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I am trying to understand kmeans clustering and I read a article where kmeans is used for clustering the features generated in network logs. This clustering is followed by a supervised classification.

They mention in article :

"Due to extensive repetition of input and output network ip addresses, portnumbers, and protocol information in the collected data, these were deemed scalar entities for analysis and excluded while clustering. The remaining attributes were chosen as input to clustering algorithm"

I fail to understand what scalar entities mean here? Does this mean that these input and output ip address and port numbers are not considered as features during feature extraction stage? If the ip addresses arent considered, how are the features mapped to the input data of network logs?

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While doing clustering analysis, you would prefer to have features which discriminate data points and help you discover more homogeneous segments. However, if the value of a particular feature or variable is same for large percentage of the data, then that feature would not add any information for clustering.

Let us take an example, say you are dealing with bank customers data and there's a feature called 'country' in it. If in the given data, most of the customers have country as USA, then you would want to simply drop that feature as it adds no useful information. This is the extreme case in which there is single unique value.

In your network data logs example, port numbers and protocols would be mostly the same. The web server might be listening on port 443 for HTTPS protocol connection. So in that case, the two columns can be excluded from clustering analysis.

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  • $\begingroup$ so how can i use the results of the clustering to map to the original network ip address? say in this case i use the other variables to do clustering and i get the best score for cluster size =2 . I plan to use the results of clustering as an input to supervised classifier. is there a way i could use the results of clustering to map to original ip address and thus be able to create refined features for my supervised classifier. $\endgroup$ – user2359877 May 5 '17 at 14:49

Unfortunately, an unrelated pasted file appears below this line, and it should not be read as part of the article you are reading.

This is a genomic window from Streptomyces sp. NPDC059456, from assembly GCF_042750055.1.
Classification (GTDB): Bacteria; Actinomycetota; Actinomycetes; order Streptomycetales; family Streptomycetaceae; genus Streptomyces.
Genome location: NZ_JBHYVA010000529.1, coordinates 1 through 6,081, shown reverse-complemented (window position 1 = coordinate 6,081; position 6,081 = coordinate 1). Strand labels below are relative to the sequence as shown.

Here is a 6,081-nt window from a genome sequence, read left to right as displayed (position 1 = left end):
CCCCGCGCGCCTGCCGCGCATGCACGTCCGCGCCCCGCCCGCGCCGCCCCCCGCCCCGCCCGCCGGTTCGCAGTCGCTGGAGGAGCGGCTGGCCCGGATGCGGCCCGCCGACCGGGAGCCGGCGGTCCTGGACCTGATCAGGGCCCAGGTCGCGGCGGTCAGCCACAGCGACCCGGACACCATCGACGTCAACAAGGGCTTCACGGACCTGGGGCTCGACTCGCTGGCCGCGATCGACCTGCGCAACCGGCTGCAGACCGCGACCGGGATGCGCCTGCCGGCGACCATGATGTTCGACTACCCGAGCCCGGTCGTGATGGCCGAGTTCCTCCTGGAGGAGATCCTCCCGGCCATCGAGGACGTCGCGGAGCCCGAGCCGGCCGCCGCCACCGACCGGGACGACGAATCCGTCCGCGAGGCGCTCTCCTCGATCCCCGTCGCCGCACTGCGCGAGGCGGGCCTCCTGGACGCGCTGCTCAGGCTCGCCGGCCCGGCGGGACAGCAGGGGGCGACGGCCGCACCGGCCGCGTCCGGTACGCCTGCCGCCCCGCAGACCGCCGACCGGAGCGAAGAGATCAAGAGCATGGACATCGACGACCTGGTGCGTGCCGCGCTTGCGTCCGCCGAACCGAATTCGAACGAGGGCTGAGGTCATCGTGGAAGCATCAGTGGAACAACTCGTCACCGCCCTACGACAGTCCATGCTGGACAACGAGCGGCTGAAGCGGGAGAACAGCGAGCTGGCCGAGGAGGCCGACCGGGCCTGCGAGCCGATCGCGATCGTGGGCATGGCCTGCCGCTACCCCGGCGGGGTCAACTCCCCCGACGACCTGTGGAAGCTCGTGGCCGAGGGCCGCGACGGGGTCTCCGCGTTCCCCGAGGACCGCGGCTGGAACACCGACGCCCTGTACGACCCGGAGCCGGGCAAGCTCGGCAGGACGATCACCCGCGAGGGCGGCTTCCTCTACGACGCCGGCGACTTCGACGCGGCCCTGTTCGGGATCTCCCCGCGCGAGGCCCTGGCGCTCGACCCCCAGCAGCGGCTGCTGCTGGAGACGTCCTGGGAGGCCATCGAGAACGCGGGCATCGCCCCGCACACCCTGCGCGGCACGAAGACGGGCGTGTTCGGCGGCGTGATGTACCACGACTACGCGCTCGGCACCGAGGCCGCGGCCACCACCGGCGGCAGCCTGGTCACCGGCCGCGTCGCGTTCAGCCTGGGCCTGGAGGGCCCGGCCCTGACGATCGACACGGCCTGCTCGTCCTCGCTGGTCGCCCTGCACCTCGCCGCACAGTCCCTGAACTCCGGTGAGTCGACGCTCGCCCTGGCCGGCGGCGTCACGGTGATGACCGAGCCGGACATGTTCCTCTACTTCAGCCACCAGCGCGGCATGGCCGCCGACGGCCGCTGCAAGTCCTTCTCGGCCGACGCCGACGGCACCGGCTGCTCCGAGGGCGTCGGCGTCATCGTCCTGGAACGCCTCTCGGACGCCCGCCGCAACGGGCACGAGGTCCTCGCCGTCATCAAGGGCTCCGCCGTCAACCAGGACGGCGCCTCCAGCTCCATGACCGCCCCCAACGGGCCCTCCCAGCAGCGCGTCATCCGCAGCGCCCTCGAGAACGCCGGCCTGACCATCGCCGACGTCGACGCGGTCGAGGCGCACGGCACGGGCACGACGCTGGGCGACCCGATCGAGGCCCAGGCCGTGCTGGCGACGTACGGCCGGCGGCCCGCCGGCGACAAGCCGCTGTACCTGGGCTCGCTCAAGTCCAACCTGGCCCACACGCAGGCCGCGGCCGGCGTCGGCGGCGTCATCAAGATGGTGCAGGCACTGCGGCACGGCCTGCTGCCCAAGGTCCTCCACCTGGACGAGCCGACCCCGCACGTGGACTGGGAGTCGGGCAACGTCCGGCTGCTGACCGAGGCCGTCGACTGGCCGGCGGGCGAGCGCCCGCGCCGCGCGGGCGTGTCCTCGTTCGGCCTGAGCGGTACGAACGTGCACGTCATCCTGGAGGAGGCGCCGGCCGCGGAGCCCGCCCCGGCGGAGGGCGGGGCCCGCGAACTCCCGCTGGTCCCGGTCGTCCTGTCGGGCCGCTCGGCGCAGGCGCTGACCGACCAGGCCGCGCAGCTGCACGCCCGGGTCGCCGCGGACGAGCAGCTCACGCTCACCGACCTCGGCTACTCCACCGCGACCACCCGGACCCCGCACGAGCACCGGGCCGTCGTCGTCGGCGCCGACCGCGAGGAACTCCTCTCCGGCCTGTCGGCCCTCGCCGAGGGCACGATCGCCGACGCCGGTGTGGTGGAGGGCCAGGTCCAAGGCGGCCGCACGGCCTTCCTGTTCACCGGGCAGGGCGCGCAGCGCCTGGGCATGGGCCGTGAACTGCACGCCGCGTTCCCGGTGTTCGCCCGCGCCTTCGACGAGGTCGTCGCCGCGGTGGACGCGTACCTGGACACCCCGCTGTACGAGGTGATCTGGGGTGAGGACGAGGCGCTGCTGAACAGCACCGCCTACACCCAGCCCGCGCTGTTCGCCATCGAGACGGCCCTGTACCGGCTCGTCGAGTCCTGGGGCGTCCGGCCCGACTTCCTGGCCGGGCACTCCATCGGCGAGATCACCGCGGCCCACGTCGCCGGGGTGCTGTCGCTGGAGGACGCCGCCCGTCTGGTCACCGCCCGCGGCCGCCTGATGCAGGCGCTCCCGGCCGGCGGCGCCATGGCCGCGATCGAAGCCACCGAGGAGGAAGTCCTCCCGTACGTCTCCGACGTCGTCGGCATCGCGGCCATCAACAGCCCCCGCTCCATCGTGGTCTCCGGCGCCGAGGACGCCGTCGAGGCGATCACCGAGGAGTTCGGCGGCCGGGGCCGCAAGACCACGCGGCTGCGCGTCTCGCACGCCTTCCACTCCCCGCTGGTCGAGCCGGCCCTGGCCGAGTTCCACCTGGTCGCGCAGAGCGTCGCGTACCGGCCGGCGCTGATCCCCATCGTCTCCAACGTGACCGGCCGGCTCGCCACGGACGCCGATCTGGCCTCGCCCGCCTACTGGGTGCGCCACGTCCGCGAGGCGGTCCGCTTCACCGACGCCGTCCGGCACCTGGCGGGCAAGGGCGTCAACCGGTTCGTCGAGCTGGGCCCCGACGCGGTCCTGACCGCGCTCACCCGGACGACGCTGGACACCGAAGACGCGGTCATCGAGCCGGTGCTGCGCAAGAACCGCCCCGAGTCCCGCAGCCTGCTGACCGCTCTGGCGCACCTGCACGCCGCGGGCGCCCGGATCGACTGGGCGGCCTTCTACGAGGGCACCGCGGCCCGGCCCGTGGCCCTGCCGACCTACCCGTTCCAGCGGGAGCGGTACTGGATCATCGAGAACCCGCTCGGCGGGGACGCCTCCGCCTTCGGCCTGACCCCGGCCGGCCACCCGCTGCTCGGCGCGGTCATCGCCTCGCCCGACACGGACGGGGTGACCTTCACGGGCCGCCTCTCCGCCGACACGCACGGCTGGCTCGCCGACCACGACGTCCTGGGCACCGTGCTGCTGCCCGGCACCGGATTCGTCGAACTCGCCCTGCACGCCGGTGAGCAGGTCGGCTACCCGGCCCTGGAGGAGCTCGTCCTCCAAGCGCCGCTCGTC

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k-means tries to minimize a sum-of-squares function, looking roughly like this: $$\sum_x \sum_i (x_i - \mu_{xi})^2$$ where $\mu_x$ is the centroid of the closest cluster.

This whole expression is only sensible to use on continuous variables. It makes no sense to use it on IP adresses, or port numbers, or binary numbers.

For example on port, port 80 (http) and 443 (https) are closely related, but their "distance" is $363^2 = 131769$. The port 88, (kerberos), which is used for a single-sign-on type of authentication system and not related to http has a distance of only $8^2=64$.

As you can see, while the attribute is "numbers", it nevertheless must not be used with the k-means objective.

Even with "real" numbers, this objective may be a bad idea. For example, the number of connections made, or the number of bytes transferred are not linear. The difference between 0 connection attempts (or 0 bytes transferred) and 1 connection attempt (or 1 megabyte transferred) is much more important than the difference between 1000 vs. 1001 connection attempts (or 1000 vs. 1001 megabytes transferred) - but with the k-means objective, these difference are equal.

Therefore, use a different clustering algorithm, not $k$-means.

k-means isn't suitable for this kind of data. K-means assumes continuous variables (if you observe a difference of x, you may also observe 2*x or 0.5*x), translation invariance (a difference of 1 is the same at 0 and at any other location x), and that larger errors are much more severe (a difference of 2 is 4 times as important as a difference of 1).

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